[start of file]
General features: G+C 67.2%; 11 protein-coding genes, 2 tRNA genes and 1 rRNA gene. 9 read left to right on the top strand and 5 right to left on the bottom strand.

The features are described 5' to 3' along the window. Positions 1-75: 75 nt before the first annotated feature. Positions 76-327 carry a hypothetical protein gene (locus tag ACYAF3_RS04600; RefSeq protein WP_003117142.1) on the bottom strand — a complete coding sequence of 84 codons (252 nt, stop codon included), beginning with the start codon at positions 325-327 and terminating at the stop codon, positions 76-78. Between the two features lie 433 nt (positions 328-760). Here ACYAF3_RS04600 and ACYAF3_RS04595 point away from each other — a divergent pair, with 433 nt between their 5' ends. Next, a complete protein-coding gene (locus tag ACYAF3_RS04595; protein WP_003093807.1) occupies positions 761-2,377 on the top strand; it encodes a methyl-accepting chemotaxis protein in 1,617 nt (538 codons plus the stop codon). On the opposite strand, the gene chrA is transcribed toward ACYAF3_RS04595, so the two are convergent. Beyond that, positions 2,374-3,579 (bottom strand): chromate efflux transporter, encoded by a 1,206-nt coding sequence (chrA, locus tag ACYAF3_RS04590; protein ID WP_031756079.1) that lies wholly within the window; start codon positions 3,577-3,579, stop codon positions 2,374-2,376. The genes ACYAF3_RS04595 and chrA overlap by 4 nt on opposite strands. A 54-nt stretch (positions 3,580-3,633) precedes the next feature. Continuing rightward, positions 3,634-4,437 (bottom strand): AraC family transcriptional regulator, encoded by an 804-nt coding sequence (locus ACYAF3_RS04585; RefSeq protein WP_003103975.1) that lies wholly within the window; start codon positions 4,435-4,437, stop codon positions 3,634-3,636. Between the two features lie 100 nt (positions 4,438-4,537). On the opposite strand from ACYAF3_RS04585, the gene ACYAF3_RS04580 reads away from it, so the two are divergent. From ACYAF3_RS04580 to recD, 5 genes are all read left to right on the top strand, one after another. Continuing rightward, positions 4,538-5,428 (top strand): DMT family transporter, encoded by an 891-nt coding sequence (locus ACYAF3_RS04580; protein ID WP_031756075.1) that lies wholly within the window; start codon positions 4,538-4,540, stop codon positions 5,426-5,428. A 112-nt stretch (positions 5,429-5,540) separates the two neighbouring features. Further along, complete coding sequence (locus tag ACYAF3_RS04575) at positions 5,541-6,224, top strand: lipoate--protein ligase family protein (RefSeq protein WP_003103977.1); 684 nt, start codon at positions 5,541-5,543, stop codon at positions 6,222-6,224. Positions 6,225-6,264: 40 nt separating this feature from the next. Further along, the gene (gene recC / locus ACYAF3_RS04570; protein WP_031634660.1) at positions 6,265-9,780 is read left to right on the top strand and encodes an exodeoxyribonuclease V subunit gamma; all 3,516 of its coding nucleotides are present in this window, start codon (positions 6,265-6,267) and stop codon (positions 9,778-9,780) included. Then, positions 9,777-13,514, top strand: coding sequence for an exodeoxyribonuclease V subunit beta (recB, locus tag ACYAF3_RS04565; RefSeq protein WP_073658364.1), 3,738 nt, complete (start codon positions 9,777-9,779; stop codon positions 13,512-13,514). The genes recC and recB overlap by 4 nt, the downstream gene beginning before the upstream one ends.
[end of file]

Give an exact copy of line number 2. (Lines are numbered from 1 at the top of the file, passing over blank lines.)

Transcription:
The features are described 5' to 3' along the window. Positions 1-75: 75 nt before the first annotated feature. Positions 76-327 carry a hypothetical protein gene (locus tag ACYAF3_RS04600; RefSeq protein WP_003117142.1) on the bottom strand — a complete coding sequence of 84 codons (252 nt, stop codon included), beginning with the start codon at positions 325-327 and terminating at the stop codon, positions 76-78. Between the two features lie 433 nt (positions 328-760). Here ACYAF3_RS04600 and ACYAF3_RS04595 point away from each other — a divergent pair, with 433 nt between their 5' ends. Next, a complete protein-coding gene (locus tag ACYAF3_RS04595; protein WP_003093807.1) occupies positions 761-2,377 on the top strand; it encodes a methyl-accepting chemotaxis protein in 1,617 nt (538 codons plus the stop codon). On the opposite strand, the gene chrA is transcribed toward ACYAF3_RS04595, so the two are convergent. Beyond that, positions 2,374-3,579 (bottom strand): chromate efflux transporter, encoded by a 1,206-nt coding sequence (chrA, locus tag ACYAF3_RS04590; protein ID WP_031756079.1) that lies wholly within the window; start codon positions 3,577-3,579, stop codon positions 2,374-2,376. The genes ACYAF3_RS04595 and chrA overlap by 4 nt on opposite strands. A 54-nt stretch (positions 3,580-3,633) precedes the next feature. Continuing rightward, positions 3,634-4,437 (bottom strand): AraC family transcriptional regulator, encoded by an 804-nt coding sequence (locus ACYAF3_RS04585; RefSeq protein WP_003103975.1) that lies wholly within the window; start codon positions 4,435-4,437, stop codon positions 3,634-3,636. Between the two features lie 100 nt (positions 4,438-4,537). On the opposite strand from ACYAF3_RS04585, the gene ACYAF3_RS04580 reads away from it, so the two are divergent. From ACYAF3_RS04580 to recD, 5 genes are all read left to right on the top strand, one after another. Continuing rightward, positions 4,538-5,428 (top strand): DMT family transporter, encoded by an 891-nt coding sequence (locus ACYAF3_RS04580; protein ID WP_031756075.1) that lies wholly within the window; start codon positions 4,538-4,540, stop codon positions 5,426-5,428. A 112-nt stretch (positions 5,429-5,540) separates the two neighbouring features. Further along, complete coding sequence (locus tag ACYAF3_RS04575) at positions 5,541-6,224, top strand: lipoate--protein ligase family protein (RefSeq protein WP_003103977.1); 684 nt, start codon at positions 5,541-5,543, stop codon at positions 6,222-6,224. Positions 6,225-6,264: 40 nt separating this feature from the next. Further along, the gene (gene recC / locus ACYAF3_RS04570; protein WP_031634660.1) at positions 6,265-9,780 is read left to right on the top strand and encodes an exodeoxyribonuclease V subunit gamma; all 3,516 of its coding nucleotides are present in this window, start codon (positions 6,265-6,267) and stop codon (positions 9,778-9,780) included. Then, positions 9,777-13,514, top strand: coding sequence for an exodeoxyribonuclease V subunit beta (recB, locus tag ACYAF3_RS04565; RefSeq protein WP_073658364.1), 3,738 nt, complete (start codon positions 9,777-9,779; stop codon positions 13,512-13,514). The genes recC and recB overlap by 4 nt, the downstream gene beginning before the upstream one ends.